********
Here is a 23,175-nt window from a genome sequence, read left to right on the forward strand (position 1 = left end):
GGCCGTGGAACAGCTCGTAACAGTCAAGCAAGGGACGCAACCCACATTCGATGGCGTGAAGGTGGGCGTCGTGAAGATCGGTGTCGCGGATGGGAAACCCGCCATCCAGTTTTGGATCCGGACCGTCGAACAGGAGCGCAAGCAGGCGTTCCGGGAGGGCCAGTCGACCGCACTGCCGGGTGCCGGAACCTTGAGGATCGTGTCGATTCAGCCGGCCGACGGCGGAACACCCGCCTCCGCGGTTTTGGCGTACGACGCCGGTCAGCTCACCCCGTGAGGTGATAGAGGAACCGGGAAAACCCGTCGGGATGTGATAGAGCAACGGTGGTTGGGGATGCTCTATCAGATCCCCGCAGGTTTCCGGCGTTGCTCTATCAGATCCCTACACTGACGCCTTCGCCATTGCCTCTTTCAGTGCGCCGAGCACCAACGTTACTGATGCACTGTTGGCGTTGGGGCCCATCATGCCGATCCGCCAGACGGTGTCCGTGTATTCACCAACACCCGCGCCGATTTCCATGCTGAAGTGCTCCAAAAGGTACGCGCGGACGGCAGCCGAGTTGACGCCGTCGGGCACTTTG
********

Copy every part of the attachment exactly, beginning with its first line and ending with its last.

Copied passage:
Here is a 23,175-nt window from a genome sequence, read left to right on the forward strand (position 1 = left end):
GGCCGTGGAACAGCTCGTAACAGTCAAGCAAGGGACGCAACCCACATTCGATGGCGTGAAGGTGGGCGTCGTGAAGATCGGTGTCGCGGATGGGAAACCCGCCATCCAGTTTTGGATCCGGACCGTCGAACAGGAGCGCAAGCAGGCGTTCCGGGAGGGCCAGTCGACCGCACTGCCGGGTGCCGGAACCTTGAGGATCGTGTCGATTCAGCCGGCCGACGGCGGAACACCCGCCTCCGCGGTTTTGGCGTACGACGCCGGTCAGCTCACCCCGTGAGGTGATAGAGGAACCGGGAAAACCCGTCGGGATGTGATAGAGCAACGGTGGTTGGGGATGCTCTATCAGATCCCCGCAGGTTTCCGGCGTTGCTCTATCAGATCCCTACACTGACGCCTTCGCCATTGCCTCTTTCAGTGCGCCGAGCACCAACGTTACTGATGCACTGTTGGCGTTGGGGCCCATCATGCCGATCCGCCAGACGGTGTCCGTGTATTCACCAACACCCGCGCCGATTTCCATGCTGAAGTGCTCCAAAAGGTACGCGCGGACGGCAGCCGAGTTGACGCCGTCGGGCACTTTG